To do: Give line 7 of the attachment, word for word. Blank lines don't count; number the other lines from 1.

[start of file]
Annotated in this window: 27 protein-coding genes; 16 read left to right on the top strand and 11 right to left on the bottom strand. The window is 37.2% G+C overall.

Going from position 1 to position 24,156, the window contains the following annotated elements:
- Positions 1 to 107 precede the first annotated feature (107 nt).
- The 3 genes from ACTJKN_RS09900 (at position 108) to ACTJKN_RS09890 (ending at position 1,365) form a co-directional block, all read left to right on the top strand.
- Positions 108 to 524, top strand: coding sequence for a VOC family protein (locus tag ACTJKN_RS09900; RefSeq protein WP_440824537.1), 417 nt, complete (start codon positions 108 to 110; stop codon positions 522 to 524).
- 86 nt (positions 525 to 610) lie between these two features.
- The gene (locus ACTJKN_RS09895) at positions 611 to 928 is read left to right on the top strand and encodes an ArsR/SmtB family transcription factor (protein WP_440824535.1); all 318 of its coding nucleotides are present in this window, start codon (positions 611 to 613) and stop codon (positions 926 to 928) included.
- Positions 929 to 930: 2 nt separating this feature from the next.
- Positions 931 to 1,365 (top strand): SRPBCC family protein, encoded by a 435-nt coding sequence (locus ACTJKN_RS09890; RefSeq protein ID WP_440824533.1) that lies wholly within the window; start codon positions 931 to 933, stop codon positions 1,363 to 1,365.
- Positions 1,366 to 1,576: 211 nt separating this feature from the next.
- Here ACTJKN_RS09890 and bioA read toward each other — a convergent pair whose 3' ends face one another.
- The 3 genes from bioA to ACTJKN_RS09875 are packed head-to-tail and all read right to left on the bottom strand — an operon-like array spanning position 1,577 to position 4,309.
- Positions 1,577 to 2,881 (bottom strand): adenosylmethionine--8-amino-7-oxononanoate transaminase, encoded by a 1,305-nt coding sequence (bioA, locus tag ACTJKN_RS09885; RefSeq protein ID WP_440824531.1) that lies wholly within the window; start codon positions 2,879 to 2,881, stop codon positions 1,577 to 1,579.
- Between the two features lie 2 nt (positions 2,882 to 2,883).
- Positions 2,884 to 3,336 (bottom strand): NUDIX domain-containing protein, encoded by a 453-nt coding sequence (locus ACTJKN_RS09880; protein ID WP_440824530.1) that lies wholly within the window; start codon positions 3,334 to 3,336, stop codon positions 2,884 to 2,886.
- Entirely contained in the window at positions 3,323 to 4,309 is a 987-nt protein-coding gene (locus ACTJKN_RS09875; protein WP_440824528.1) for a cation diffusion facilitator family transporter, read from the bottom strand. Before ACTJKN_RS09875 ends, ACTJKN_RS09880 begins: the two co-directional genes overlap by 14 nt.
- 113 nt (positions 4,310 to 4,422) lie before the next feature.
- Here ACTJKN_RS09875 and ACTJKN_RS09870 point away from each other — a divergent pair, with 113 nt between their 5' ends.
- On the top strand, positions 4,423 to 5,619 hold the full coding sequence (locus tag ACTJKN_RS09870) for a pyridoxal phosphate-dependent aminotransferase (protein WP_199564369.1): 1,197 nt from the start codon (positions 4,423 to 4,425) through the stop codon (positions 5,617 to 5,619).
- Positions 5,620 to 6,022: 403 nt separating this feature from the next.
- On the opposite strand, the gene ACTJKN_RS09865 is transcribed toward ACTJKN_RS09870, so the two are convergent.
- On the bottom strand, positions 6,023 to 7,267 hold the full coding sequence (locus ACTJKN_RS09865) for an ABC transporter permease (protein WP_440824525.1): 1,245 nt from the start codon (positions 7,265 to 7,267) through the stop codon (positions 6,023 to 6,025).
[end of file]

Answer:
- The gene (locus ACTJKN_RS09895) at positions 611 to 928 is read left to right on the top strand and encodes an ArsR/SmtB family transcription factor (protein WP_440824535.1); all 318 of its coding nucleotides are present in this window, start codon (positions 611 to 613) and stop codon (positions 926 to 928) included.